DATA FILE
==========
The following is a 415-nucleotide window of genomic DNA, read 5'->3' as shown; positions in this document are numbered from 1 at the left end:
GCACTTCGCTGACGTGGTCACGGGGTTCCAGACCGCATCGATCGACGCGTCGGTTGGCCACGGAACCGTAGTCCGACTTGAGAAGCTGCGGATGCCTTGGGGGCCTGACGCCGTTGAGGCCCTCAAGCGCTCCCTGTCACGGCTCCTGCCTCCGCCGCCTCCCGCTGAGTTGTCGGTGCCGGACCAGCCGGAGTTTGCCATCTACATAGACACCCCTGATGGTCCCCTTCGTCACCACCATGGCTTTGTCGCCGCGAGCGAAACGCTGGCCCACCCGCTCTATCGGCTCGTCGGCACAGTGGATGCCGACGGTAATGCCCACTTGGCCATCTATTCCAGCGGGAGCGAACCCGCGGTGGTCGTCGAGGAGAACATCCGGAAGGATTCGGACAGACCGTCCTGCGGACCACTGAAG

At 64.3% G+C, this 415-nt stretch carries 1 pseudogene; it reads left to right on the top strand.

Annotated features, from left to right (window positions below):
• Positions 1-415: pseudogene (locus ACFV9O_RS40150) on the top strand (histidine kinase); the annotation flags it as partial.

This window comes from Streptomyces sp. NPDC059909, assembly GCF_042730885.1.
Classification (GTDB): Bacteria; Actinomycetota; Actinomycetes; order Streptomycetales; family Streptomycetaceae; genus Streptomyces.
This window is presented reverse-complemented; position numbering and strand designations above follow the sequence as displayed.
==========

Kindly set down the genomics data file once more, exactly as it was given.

The following is a 415-nucleotide window of genomic DNA, read 5'->3' as shown; positions in this document are numbered from 1 at the left end:
GCACTTCGCTGACGTGGTCACGGGGTTCCAGACCGCATCGATCGACGCGTCGGTTGGCCACGGAACCGTAGTCCGACTTGAGAAGCTGCGGATGCCTTGGGGGCCTGACGCCGTTGAGGCCCTCAAGCGCTCCCTGTCACGGCTCCTGCCTCCGCCGCCTCCCGCTGAGTTGTCGGTGCCGGACCAGCCGGAGTTTGCCATCTACATAGACACCCCTGATGGTCCCCTTCGTCACCACCATGGCTTTGTCGCCGCGAGCGAAACGCTGGCCCACCCGCTCTATCGGCTCGTCGGCACAGTGGATGCCGACGGTAATGCCCACTTGGCCATCTATTCCAGCGGGAGCGAACCCGCGGTGGTCGTCGAGGAGAACATCCGGAAGGATTCGGACAGACCGTCCTGCGGACCACTGAAG

At 64.3% G+C, this 415-nt stretch carries 1 pseudogene; it reads left to right on the top strand.

Annotated features, from left to right (window positions below):
• Positions 1-415: pseudogene (locus ACFV9O_RS40150) on the top strand (histidine kinase); the annotation flags it as partial.

This window comes from Streptomyces sp. NPDC059909, assembly GCF_042730885.1.
Classification (GTDB): Bacteria; Actinomycetota; Actinomycetes; order Streptomycetales; family Streptomycetaceae; genus Streptomyces.
This window is presented reverse-complemented; position numbering and strand designations above follow the sequence as displayed.